Introduction to Elixir Processes
(The) Space (of software development) is big. Really big.1
And because of how vastly, hugely, mind-bogglingly big it is, you just can’t have all of it in your head all of the time. So patterns develop, and someone blogs about them, and someone else copies it from that blog into their code and tweaks it just enough so that it does what they, specifically, want, but maybe, just maybe, they don’t fully understand how or even why it does what they, specifically, want.
Now, of course, the “they” in that previous scenario is often me, and, probably, you, at least once in your life. And if you’re not a programmer, the same things applies to any language. I spent many years knowing what “chassis” and “chitin” meant, and how I’d use them in my own YA dystopian novels, but I had no idea how to pronounce them, because I read books instead of talking to people. (whether you took the verb “read” as past or present tense in the previous sentence, you’re right).
One of these patterns that I’ve been playing around with lately is basic processes in Elixir, particularly their
receive paradigm. Fortunately, I’ve never had to implement one in a production setting, and my current reason to learn this is to play around with building some algorithmic composition tools, so even a production setting’s going to have a very small audience, but still. After a while of having to look up that one version of the pattern I found on that one blog that one time, it starts to feel like maybe I could just buckle down and figure out how to do this myself.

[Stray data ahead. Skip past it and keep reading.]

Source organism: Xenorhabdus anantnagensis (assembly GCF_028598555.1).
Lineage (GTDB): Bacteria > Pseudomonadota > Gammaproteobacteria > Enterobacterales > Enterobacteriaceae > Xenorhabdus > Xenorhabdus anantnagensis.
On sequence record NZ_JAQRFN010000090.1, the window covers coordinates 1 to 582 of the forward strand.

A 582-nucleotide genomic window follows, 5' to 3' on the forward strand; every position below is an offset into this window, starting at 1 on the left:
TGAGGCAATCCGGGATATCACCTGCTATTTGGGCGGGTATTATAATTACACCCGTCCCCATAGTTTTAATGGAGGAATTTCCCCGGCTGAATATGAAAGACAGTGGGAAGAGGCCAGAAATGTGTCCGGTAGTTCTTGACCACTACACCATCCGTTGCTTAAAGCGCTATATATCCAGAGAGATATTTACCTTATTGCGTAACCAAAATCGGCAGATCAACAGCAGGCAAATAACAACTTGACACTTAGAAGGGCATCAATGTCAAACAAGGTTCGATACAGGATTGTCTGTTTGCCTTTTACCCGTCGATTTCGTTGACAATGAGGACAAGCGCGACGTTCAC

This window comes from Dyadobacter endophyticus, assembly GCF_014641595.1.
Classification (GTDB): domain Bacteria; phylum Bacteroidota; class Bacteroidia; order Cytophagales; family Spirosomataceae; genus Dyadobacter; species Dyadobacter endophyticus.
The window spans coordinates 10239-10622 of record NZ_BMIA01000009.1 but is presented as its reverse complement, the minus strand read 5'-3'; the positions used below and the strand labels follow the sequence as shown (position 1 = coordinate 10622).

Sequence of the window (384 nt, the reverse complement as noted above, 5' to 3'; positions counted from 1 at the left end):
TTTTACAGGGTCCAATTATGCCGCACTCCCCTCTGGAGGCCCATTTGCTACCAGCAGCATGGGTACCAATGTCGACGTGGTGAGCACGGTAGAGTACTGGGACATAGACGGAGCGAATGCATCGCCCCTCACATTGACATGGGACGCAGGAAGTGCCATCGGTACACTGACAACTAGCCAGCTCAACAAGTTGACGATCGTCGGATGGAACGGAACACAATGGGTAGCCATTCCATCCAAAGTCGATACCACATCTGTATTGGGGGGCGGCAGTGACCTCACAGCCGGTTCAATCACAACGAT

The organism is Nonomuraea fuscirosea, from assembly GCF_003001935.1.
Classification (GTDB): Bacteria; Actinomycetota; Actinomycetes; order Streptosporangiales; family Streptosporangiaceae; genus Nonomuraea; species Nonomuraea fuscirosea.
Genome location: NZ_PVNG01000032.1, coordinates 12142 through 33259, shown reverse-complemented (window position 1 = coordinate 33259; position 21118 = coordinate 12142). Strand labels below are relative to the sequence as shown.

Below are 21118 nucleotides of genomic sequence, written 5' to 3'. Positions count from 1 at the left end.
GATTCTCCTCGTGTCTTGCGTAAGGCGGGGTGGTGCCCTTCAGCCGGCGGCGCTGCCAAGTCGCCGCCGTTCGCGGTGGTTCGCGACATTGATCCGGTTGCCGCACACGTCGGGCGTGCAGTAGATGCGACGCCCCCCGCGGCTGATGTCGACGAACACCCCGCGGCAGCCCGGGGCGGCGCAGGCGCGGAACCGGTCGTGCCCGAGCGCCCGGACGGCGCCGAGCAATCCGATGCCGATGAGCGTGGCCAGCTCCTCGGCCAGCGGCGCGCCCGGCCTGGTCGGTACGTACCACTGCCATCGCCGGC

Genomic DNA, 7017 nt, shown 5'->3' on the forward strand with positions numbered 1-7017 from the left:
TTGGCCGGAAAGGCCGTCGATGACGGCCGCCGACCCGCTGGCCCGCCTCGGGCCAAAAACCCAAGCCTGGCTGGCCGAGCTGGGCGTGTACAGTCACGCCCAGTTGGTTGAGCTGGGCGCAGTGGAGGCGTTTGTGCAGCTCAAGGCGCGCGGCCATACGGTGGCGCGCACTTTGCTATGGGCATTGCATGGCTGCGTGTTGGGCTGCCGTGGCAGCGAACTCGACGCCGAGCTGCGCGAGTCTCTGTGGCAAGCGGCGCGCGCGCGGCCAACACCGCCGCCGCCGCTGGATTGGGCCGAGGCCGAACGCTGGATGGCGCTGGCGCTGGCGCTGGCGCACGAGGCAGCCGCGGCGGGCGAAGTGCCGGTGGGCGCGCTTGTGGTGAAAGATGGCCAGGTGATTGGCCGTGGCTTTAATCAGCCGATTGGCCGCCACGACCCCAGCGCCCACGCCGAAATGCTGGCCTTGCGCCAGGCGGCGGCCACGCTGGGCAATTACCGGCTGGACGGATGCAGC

My goal for the rest of this is threefold:
- By writing this down and explaining my thought process, finally understand how all these pieces work
- By writing this down and explaining my thought process, help you understand how all these pieces work
- Provide clear enough content to be my own “that one version of the pattern I found on that one blog post” (and maybe yours, if you feel the need to come back and visit)
We’re going to start with a simple example I found as a now-do-it-yourself example in Dave Thomas’ excellent Programming Elixir:
“Write a program that spawns two processes and then passes each a unique token. Have them send the tokens back.”
If you’re following along, type or copy the following code into “echo.ex”
Then, fire up iEX and run:
Let’s walk through this code quickly to see what’s going on here.
In the first two lines of
spawntwo new processes. In Elixir, spawn has two possible function signatures:
spawn/3, which we use here, takes as its arguments a module, the name of a function on that module, and a list of arguments. In this case, since our
listenfunction doesn’t take any arguments, we pass an empty list. Elixir (and Erlang) requires an empty list. Providing
nilor excluding the 3rd argument entirely will raise an
ArgumentError. It spawns a new process running that function, and returns that process’s process identifier (PID). Here we are spawning two processes, each running